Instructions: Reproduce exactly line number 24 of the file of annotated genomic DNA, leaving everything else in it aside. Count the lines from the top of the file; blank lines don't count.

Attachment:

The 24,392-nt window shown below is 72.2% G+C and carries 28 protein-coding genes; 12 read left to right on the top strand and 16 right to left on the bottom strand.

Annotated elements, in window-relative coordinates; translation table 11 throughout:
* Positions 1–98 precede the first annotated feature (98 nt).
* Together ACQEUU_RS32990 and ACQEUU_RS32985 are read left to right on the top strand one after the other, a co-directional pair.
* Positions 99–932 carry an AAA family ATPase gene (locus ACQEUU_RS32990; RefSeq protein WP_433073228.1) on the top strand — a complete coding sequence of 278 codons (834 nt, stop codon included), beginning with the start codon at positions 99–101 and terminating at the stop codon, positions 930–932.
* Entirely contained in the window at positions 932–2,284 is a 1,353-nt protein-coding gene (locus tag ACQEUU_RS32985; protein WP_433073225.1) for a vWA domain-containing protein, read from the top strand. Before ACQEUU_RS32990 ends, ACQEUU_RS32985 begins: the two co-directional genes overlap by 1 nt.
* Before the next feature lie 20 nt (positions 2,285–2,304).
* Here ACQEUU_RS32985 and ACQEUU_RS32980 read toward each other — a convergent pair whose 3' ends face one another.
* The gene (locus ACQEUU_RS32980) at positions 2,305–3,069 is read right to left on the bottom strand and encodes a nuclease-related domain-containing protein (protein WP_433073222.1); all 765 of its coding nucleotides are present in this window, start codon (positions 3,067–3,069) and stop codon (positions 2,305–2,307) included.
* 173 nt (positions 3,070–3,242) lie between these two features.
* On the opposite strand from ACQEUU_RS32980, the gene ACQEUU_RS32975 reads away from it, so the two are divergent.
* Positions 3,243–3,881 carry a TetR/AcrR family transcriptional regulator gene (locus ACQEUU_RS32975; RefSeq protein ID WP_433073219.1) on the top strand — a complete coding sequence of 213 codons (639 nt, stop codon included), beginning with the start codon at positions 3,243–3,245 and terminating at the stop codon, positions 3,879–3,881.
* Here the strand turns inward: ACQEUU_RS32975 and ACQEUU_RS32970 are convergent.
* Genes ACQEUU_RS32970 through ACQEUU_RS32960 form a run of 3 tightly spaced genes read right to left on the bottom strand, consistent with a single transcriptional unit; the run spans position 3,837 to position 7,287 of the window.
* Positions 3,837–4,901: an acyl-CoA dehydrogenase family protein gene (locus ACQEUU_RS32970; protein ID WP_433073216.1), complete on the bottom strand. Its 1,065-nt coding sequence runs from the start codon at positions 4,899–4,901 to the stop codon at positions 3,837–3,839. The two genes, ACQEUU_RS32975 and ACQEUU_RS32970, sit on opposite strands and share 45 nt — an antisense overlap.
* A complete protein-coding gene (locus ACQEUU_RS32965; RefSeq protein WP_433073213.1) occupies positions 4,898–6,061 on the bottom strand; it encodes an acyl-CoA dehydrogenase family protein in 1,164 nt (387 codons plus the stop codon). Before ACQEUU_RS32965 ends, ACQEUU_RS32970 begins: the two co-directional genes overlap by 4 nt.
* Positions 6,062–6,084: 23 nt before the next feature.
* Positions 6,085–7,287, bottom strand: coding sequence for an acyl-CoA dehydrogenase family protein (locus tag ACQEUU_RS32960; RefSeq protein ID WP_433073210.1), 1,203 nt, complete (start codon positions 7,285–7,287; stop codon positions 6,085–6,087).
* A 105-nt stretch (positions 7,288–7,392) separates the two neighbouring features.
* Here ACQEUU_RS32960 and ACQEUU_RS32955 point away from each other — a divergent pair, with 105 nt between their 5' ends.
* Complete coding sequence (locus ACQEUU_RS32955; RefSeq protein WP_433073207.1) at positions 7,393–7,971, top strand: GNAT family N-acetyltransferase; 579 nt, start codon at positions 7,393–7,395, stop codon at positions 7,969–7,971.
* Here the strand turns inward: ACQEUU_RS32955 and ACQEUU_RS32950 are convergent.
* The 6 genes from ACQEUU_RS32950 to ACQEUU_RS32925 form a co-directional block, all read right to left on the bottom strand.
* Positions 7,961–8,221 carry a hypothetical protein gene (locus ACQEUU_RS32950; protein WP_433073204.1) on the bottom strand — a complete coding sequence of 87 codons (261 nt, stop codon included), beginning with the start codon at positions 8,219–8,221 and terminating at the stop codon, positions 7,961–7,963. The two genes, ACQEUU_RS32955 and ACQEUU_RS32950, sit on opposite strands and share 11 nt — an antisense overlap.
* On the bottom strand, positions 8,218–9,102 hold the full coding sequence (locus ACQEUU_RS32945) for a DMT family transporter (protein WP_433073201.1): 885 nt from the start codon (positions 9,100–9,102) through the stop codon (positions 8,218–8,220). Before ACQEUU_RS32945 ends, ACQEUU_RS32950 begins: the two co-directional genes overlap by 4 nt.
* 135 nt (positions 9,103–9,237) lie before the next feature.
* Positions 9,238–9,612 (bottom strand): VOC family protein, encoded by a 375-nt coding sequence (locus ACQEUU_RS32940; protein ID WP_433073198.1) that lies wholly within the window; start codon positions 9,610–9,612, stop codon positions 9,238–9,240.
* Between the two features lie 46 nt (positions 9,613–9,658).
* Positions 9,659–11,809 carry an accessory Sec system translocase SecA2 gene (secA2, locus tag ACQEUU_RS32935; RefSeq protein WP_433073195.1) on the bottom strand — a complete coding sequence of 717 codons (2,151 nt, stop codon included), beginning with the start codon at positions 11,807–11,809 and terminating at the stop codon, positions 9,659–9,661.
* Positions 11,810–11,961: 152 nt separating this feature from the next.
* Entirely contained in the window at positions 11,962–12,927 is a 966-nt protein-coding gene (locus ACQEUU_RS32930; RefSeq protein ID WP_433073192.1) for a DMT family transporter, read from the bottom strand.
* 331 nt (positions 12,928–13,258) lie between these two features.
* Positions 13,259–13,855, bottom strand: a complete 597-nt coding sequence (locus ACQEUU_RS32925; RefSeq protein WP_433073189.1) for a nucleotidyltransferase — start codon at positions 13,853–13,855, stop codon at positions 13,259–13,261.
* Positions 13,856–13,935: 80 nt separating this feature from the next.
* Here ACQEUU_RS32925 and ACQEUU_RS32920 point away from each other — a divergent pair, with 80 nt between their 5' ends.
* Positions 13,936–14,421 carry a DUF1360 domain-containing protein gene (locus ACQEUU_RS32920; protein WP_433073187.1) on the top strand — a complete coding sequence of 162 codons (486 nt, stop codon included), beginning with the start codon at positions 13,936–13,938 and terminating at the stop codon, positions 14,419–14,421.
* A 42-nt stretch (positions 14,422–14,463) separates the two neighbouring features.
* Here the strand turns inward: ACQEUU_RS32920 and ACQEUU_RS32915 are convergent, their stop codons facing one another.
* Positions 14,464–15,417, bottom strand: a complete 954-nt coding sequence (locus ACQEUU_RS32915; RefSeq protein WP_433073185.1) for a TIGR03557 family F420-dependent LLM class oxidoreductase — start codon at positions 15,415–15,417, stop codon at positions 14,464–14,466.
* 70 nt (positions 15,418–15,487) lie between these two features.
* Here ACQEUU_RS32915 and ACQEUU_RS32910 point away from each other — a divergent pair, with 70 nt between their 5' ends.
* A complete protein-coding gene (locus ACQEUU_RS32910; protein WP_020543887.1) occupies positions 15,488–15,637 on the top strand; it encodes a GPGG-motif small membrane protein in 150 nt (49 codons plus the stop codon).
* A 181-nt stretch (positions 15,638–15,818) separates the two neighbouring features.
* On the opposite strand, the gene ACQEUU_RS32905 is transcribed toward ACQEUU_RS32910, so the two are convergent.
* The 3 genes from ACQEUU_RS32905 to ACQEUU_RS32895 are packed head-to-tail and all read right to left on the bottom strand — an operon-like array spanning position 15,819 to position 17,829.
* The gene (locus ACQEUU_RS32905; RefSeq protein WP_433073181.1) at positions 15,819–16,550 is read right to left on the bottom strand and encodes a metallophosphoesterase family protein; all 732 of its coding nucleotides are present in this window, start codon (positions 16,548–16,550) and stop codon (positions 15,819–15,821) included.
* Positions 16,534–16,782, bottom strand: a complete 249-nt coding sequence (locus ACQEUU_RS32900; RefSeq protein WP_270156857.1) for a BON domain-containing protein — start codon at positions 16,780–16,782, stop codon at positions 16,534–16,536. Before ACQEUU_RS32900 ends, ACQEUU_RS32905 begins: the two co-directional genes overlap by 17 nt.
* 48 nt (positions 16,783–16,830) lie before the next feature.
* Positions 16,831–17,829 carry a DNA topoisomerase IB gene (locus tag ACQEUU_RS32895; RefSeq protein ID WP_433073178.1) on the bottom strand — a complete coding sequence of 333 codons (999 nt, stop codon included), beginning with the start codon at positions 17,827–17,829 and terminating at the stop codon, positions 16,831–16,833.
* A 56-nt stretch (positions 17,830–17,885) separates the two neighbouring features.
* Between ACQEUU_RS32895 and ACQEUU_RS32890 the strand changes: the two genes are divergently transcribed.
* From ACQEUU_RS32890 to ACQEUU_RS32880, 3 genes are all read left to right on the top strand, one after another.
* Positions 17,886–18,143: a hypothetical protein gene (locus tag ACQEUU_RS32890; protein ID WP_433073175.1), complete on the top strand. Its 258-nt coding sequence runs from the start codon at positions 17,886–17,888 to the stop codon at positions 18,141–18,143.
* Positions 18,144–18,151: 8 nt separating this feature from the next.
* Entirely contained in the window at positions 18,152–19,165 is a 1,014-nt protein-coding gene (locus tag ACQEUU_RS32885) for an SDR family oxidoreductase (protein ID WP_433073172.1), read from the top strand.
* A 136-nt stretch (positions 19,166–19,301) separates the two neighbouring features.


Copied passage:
* Positions 7,961–8,221 carry a hypothetical protein gene (locus ACQEUU_RS32950; protein WP_433073204.1) on the bottom strand — a complete coding sequence of 87 codons (261 nt, stop codon included), beginning with the start codon at positions 8,219–8,221 and terminating at the stop codon, positions 7,961–7,963. The two genes, ACQEUU_RS32955 and ACQEUU_RS32950, sit on opposite strands and share 11 nt — an antisense overlap.